UPDATE: Dec. 11 ― A leaked draft of the order’s text contradicts earlier reports that Judaism would be interpreted as “as a race or nationality,” Jewish Insider first reported. The order makes no such definition. Initial reports about the order sparked concerns that it was authored more with the intent of chilling anti-Israel speech than suppressing anti-Semitism.
President Donald Trump is expected to sign an executive order this week which would empower the Department of Education to withhold funding from any college or educational program that fails to take action the administration deems sufficient to tackle anti-Semitism on campus, The New York Times reported on Tuesday.
If it goes into effect, the order would allow a government agency the ability to interpret Jewish identity as a race or national identity, not just a religious affiliation. As the Times noted, the Education Department ― under the Civil Rights Act of 1964 ― has the authority to withhold funding from colleges that discriminate “on the ground of race, color, or national origin,” but not on the basis of religion.
The order, news of which sparked backlash on social media Tuesday, would “have the effect of embracing an argument that Jews are a people or a race with a collective national origin in the Middle East, like Italian Americans or Polish Americans,” the Times reported.
Critics of the bill expressed concerns about the order being potentially too broad — and one that could encroach on free speech and silence opposition to Israel’s policies towards Palestinians.
“This executive order ... appears designed less to combat anti-Semitism than to have a chilling effect on free speech and to crack down on campus critics of Israel,” Jeremy Ben-Ami, the president of Jewish advocacy group J Street, said in a statement.
Many echoed Ben-Ami’s views on social media.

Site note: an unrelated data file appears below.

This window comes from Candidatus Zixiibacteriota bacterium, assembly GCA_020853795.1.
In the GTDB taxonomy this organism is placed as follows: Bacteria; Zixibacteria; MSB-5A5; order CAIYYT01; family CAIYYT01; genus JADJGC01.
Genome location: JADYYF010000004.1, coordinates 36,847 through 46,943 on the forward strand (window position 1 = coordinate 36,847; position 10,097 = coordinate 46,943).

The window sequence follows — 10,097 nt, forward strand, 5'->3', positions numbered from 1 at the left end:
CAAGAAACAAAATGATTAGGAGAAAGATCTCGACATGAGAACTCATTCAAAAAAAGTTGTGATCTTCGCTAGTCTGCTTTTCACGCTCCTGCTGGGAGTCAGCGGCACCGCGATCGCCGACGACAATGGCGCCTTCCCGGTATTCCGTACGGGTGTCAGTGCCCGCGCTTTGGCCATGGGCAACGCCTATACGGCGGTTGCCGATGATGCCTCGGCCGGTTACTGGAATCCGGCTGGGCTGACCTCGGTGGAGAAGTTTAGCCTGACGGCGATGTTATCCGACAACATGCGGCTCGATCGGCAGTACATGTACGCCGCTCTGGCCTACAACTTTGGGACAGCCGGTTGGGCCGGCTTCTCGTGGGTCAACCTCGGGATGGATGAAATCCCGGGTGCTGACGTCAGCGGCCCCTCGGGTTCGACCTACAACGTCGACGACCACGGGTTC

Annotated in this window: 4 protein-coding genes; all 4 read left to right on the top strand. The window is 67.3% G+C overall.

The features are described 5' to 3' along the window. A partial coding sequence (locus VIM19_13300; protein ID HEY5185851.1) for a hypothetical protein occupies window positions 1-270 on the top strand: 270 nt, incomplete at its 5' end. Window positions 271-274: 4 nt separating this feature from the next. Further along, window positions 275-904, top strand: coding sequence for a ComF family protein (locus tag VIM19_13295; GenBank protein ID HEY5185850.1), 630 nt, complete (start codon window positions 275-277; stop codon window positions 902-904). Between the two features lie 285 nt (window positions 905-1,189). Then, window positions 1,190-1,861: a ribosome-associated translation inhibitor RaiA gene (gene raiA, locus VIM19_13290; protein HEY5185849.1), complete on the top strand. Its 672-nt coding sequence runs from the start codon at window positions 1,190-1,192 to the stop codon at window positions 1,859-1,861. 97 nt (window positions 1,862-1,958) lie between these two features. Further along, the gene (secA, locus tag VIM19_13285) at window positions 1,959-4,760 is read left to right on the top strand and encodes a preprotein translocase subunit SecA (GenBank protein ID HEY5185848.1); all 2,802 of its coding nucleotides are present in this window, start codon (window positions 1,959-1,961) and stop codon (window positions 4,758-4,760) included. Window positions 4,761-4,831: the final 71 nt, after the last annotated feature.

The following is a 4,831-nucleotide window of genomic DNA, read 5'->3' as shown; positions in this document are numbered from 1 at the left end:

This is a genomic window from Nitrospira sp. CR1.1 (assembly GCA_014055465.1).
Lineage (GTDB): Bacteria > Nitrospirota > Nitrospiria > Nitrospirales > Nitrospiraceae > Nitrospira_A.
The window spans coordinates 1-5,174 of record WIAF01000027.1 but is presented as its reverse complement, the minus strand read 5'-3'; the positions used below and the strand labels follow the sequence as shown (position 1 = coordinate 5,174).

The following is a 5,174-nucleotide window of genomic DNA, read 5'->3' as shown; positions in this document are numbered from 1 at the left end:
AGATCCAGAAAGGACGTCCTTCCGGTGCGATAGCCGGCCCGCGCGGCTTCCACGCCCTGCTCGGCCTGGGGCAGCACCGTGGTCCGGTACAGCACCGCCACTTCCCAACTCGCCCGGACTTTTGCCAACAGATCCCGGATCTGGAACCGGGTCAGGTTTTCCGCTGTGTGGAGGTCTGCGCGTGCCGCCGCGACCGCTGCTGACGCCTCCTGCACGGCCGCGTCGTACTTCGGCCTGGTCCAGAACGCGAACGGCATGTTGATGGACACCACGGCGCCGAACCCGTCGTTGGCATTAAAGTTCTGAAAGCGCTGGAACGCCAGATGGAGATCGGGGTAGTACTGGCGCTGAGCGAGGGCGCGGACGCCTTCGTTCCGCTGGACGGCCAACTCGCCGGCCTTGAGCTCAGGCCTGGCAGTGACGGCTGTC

Sen. Brian Schatz (D-Hawaii) urged Republicans to “please let Jews speak for themselves.”
″So the idea that a college campus would have its views on Israel regulated by the federal Department of Education? Oy Gevalt,” he wrote in a tweet.
Some argued that Trump was echoing an anti-Semitic argument peddled by white supremacists like David Duke who have referred to Judaism as a “nationality.”
Halie Soifer, the executive director of the Jewish Democratic Council of America, lambasted the measure as a merely “symbolic” gesture that politicizes Israel and uses “Jews as political pawns.”
“If President Trump truly wanted to address the scourge of anti-Semitism he helped to create, he would accept responsibility for his role emboldening white nationalism, perpetuating anti-Semitic conspiracy theories, and repeating stereotypes that have led to violence targeting Jews,” Soifer said in an email statement to HuffPost. “Instead, President Trump continues to view Israel and anti-Semitism solely through a political lens, which he attempts to use to his political advantage.”
Some supporters of the measure have lauded it as an important step towards battling a rising scourge of anti-Semitism on college campuses. The Times said Jonathan Greenblatt, chief executive of the Anti-Defamation League, was among those who applauded the move.
“Of course we hope it will be enforced in a fair manner. But the fact of the matter is we see Jewish students on college campuses and Jewish people all over being marginalized,” Greenblatt told the paper. “The rise of anti-Semitic incidents is not theoretical; it’s empirical.”
Some on Twitter welcomed the order as a “positive move.”
The measure is similar to legislation that’s garnered bipartisan support but has stalled in Congress that targets the Boycott, Divestment and Sanctions, or BDS, movement.
BDS is an international non-violent campaign to boycott Israel in an effort to pressure its leaders to end occupation of the West Bank, recognize “full equality” to Palestinian citizens of Israel and allow Palestinian refugees to return to the homes from which they were displaced after Israel’s establishment in 1948.
Trump, who was criticized just this weekend for making anti-Semitic remarks at a Florida event, is expected to sign the executive order on Wednesday.
Ryan Grenoble contributed reporting.